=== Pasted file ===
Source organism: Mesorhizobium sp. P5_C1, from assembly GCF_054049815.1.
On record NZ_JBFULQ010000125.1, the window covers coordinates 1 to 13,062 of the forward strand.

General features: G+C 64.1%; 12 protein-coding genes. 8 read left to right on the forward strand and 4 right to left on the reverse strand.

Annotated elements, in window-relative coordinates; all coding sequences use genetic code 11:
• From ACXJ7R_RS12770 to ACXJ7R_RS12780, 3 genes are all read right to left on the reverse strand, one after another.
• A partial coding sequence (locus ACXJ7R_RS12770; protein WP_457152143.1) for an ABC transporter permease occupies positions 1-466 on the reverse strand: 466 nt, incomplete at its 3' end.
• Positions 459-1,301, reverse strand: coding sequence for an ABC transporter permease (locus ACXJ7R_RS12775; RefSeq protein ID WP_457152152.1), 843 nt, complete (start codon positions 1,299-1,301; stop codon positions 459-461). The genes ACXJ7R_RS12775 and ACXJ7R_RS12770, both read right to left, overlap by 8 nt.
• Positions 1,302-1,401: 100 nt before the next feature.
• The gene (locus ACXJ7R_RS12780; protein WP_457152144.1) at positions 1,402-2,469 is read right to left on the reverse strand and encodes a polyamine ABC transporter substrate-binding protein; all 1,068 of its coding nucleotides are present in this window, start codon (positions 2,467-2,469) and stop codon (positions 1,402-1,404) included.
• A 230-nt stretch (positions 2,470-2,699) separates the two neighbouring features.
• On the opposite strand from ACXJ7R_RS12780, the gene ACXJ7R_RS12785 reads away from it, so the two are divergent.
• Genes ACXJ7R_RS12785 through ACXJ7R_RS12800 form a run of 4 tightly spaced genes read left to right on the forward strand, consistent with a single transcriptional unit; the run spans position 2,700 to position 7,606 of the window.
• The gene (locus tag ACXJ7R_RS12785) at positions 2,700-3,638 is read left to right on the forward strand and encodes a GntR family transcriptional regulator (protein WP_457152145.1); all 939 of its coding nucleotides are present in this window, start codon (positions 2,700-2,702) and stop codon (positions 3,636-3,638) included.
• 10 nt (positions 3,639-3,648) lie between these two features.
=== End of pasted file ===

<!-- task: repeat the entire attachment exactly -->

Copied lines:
Source organism: Mesorhizobium sp. P5_C1, from assembly GCF_054049815.1.
On record NZ_JBFULQ010000125.1, the window covers coordinates 1 to 13,062 of the forward strand.

General features: G+C 64.1%; 12 protein-coding genes. 8 read left to right on the forward strand and 4 right to left on the reverse strand.

Annotated elements, in window-relative coordinates; all coding sequences use genetic code 11:
• From ACXJ7R_RS12770 to ACXJ7R_RS12780, 3 genes are all read right to left on the reverse strand, one after another.
• A partial coding sequence (locus ACXJ7R_RS12770; protein WP_457152143.1) for an ABC transporter permease occupies positions 1-466 on the reverse strand: 466 nt, incomplete at its 3' end.
• Positions 459-1,301, reverse strand: coding sequence for an ABC transporter permease (locus ACXJ7R_RS12775; RefSeq protein ID WP_457152152.1), 843 nt, complete (start codon positions 1,299-1,301; stop codon positions 459-461). The genes ACXJ7R_RS12775 and ACXJ7R_RS12770, both read right to left, overlap by 8 nt.
• Positions 1,302-1,401: 100 nt before the next feature.
• The gene (locus ACXJ7R_RS12780; protein WP_457152144.1) at positions 1,402-2,469 is read right to left on the reverse strand and encodes a polyamine ABC transporter substrate-binding protein; all 1,068 of its coding nucleotides are present in this window, start codon (positions 2,467-2,469) and stop codon (positions 1,402-1,404) included.
• A 230-nt stretch (positions 2,470-2,699) separates the two neighbouring features.
• On the opposite strand from ACXJ7R_RS12780, the gene ACXJ7R_RS12785 reads away from it, so the two are divergent.
• Genes ACXJ7R_RS12785 through ACXJ7R_RS12800 form a run of 4 tightly spaced genes read left to right on the forward strand, consistent with a single transcriptional unit; the run spans position 2,700 to position 7,606 of the window.
• The gene (locus tag ACXJ7R_RS12785) at positions 2,700-3,638 is read left to right on the forward strand and encodes a GntR family transcriptional regulator (protein WP_457152145.1); all 939 of its coding nucleotides are present in this window, start codon (positions 2,700-2,702) and stop codon (positions 3,636-3,638) included.
• 10 nt (positions 3,639-3,648) lie between these two features.